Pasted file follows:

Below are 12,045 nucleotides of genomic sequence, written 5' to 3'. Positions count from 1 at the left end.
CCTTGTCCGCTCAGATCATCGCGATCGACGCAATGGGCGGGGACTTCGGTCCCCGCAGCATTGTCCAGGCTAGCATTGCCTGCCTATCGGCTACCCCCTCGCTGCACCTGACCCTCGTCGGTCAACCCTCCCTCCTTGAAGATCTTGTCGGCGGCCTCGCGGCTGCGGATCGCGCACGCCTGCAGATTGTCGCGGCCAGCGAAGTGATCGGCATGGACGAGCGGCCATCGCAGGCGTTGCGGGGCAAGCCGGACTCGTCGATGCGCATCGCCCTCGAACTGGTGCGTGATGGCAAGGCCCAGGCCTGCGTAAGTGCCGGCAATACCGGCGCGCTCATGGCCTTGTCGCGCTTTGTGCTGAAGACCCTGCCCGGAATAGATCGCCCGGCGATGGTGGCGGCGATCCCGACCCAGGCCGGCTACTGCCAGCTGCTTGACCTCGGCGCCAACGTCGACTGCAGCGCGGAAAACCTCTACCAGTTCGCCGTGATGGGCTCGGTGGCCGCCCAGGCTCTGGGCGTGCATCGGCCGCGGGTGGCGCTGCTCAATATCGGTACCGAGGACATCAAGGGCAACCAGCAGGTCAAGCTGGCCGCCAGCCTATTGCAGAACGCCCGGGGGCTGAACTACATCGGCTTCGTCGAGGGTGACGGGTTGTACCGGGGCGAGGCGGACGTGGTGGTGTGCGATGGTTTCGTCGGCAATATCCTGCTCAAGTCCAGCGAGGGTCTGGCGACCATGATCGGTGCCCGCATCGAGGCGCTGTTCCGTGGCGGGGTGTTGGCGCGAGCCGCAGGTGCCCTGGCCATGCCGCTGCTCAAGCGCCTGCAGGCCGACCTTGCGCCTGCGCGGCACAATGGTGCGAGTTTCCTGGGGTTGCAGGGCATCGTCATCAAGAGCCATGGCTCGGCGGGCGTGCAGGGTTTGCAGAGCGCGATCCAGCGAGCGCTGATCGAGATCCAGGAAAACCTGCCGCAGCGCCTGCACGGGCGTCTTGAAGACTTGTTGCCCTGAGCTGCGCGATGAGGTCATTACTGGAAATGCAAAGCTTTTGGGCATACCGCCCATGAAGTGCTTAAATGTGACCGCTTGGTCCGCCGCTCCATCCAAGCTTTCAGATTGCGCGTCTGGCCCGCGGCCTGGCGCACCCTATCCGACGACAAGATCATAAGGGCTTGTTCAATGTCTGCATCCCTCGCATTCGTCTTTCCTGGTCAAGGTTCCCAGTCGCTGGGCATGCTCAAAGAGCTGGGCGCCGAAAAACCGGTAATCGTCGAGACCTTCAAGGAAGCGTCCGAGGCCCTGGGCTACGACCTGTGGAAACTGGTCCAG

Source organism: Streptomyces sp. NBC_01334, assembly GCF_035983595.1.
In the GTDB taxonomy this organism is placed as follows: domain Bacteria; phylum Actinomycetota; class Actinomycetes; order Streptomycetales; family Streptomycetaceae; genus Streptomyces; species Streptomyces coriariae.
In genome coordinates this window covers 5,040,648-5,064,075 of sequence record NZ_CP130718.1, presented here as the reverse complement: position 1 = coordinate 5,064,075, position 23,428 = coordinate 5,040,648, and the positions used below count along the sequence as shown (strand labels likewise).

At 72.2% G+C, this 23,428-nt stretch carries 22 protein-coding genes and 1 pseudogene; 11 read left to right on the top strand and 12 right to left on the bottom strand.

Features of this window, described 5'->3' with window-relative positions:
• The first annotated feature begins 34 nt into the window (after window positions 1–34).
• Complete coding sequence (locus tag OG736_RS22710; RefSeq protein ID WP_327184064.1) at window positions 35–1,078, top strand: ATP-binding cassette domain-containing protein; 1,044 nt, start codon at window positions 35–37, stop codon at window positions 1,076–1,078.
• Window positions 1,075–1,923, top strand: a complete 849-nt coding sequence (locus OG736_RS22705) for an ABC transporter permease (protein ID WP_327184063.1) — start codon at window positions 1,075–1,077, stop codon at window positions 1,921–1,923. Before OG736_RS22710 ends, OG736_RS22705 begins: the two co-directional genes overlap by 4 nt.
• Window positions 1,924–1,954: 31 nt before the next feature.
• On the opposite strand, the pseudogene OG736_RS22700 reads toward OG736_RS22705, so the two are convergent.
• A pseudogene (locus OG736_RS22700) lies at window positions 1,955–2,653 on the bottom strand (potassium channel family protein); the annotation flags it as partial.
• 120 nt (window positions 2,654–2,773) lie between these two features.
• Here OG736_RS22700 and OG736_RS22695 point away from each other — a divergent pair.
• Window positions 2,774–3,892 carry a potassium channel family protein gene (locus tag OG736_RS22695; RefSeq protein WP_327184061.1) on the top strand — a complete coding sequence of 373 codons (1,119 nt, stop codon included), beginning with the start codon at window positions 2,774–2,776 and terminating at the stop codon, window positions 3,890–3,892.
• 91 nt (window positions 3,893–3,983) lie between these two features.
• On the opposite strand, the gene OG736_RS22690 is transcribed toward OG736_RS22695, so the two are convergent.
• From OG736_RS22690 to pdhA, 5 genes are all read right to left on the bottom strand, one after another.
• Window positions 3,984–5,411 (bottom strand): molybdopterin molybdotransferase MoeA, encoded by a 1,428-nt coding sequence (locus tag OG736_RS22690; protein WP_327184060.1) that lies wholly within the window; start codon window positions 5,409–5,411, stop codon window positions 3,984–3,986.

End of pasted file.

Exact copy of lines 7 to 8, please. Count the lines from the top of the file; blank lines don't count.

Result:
Features of this window, described 5'->3' with window-relative positions:
• The first annotated feature begins 34 nt into the window (after window positions 1–34).